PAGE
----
Texas construction block sets trend

HARLINGEN — If you’re indoors reading this, you’re surrounded by them.

Concrete blocks are one of the basic foundations of modern construction, and have been mass-produced since the early 1900s.

But at the Rio Grande Valley Credit Union building now undergoing renovation, a new age may be dawning when it comes to traditional construction materials.

Meet the Bautex Block, a concrete-polystyrene-glue concoction that has some properties that might make the venerable concrete block obsolete.

“It’s a foam block that they fill full of concrete,” said Dallas Taylor, lead architect on the credit union’s overhaul and expansion of what was the First National Bank building at 1221 Morgan Boulevard.

“When they lay out the block, they glue it together, whereas with regular masonry, you’d use mortar,” said Taylor, who works with TGS Architects in their Austin office.

The modern concept of using filler inside concrete to make blocks originated in Europe after World War II. Builders there used wood fiber and concrete to make blocks in an attempt to improve a wall’s insulating properties.

But architects in Austria decided wood fill didn’t provide enough insulation, and in the 1970s replaced it with polystyrene mixed with cement.

Bautex, which is based in San Marcos where they manufacture the new blocks, has taken the concept a bit further.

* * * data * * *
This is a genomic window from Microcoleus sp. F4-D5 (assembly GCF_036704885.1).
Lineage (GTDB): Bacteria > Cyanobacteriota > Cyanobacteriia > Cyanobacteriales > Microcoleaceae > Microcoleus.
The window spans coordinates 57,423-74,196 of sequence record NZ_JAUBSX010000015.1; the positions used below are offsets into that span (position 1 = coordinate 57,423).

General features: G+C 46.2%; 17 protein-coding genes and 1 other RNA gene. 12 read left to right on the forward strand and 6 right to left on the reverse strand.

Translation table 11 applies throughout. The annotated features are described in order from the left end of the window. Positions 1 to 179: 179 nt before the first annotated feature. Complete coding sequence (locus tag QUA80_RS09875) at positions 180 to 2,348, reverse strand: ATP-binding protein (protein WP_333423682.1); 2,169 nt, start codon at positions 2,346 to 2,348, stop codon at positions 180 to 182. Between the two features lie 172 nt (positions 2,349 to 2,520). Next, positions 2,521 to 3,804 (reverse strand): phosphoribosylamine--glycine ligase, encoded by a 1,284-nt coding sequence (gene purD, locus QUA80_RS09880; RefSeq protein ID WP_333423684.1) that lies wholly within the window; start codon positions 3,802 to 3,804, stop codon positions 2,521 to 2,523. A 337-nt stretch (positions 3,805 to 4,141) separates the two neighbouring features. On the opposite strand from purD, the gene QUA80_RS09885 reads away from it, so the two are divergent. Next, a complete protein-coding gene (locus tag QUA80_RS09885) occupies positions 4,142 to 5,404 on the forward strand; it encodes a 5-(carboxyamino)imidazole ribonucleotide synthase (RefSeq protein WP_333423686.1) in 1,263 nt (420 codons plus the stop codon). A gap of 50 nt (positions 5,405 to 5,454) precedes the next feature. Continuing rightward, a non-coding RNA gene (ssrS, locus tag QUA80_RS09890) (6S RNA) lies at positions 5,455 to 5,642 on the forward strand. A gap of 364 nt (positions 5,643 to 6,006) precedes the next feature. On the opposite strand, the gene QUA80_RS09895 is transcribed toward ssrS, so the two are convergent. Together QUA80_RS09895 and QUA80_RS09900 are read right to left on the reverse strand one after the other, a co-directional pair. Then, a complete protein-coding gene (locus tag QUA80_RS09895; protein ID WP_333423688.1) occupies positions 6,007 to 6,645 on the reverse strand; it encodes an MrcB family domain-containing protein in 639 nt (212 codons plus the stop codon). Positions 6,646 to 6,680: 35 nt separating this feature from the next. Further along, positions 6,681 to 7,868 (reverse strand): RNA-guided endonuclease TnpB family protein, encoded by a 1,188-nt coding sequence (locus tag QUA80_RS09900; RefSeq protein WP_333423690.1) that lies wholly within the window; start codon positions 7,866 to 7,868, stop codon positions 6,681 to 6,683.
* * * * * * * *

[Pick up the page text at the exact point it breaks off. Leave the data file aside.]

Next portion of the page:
Ninety percent of a Bautex Block is foam polystyrene that looks like tiny white BBs captured like bugs in amber inside a cement matrix. It is installed, like concrete blocks, using steel rebar to give the wall strength.

“The beauty of this is you’ve got one system that becomes the entire wall,” said Paul Brown, president of Bautex (pronounced Boh-tex), at a demonstration at the RGV Credit Union construction site last week.

“The designers don’t have to look at trying to marry four or five materials and stack them all together to make a finished wall,” Brown added. “You’ve got one system that’s the entire wall and one installer like RGV Alliance comes in there and installs that wall.”

RGV Alliance Construction Corp. is based in Edinburg and is working to install the Bautex blocks at the new credit union. Installers with RGV Alliance said the new blocks go up more quickly than traditional concrete blocks.

But faster installation is just one of several advantages to the new blocks, the company says.

The walls provide better insulation, which is an increasingly crucial aspect of construction to meet ever-more-stringent environmental building codes.

“Obviously, we don’t want to spend a fortune air-conditioning these buildings, especially as hot as it is down here,” said Bautex’s Brown.

Another claim is that they stand up better to hurricanes than traditional construction materials.

“It’s good for hurricanes, it’s impact-resistant to hurricanes,” said Taylor, the lead architect.

RGV Credit Union purchased the old bank building and is spending $1.8 million to expand it to provide office space and banking facilities for its growing customer base.

RGV Credit Union President Missy Morrow is bullish on the use of the Bautex Blocks, and said the new credit union building is the first time they’ve been used in the Rio Grande Valley.

Still, she sounds a little dubious about the Bautex Block’s ability to withstand hurricanes.

“I’m praying to God that we’re not really going to test your product, but if we do, I feel safe,” she said to laughter.